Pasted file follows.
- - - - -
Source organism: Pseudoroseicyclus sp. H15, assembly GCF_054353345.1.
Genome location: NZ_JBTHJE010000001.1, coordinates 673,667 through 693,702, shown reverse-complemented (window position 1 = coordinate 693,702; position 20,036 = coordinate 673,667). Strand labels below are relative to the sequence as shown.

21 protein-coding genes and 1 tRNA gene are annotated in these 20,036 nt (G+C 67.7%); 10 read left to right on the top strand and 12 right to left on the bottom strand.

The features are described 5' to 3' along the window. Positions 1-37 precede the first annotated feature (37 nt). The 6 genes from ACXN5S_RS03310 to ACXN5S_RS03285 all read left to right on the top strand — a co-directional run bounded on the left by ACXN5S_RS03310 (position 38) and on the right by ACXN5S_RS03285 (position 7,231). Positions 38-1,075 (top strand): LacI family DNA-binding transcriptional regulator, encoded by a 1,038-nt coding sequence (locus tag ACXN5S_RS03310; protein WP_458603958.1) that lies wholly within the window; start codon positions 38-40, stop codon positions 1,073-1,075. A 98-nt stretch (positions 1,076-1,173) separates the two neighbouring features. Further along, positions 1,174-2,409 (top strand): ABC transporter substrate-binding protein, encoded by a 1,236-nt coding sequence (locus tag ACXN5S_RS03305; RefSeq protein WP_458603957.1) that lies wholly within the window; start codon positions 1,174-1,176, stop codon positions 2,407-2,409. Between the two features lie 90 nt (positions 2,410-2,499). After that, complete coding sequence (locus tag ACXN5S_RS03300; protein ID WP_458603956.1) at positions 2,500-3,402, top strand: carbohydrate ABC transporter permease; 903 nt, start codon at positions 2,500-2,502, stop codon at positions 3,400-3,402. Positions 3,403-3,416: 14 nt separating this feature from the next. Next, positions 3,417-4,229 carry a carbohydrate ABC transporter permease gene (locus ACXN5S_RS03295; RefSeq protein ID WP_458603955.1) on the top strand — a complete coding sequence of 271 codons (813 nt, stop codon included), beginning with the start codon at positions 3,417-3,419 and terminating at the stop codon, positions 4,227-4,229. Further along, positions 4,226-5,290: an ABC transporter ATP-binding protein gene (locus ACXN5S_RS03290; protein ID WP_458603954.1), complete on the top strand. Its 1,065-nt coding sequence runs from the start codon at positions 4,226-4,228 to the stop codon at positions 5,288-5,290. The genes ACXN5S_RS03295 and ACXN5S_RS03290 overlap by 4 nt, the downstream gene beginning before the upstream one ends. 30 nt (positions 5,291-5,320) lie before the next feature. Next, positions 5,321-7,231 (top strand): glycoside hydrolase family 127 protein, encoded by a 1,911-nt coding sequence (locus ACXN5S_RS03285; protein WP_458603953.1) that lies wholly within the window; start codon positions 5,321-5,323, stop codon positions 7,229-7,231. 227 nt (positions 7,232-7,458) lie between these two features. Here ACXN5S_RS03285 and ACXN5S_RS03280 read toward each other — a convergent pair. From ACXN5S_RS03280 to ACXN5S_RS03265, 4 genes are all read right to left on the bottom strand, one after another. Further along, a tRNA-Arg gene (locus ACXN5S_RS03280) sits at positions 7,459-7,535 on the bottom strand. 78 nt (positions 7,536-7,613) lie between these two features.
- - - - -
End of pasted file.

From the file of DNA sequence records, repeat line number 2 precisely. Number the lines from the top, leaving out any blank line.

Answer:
Genome location: NZ_JBTHJE010000001.1, coordinates 673,667 through 693,702, shown reverse-complemented (window position 1 = coordinate 693,702; position 20,036 = coordinate 673,667). Strand labels below are relative to the sequence as shown.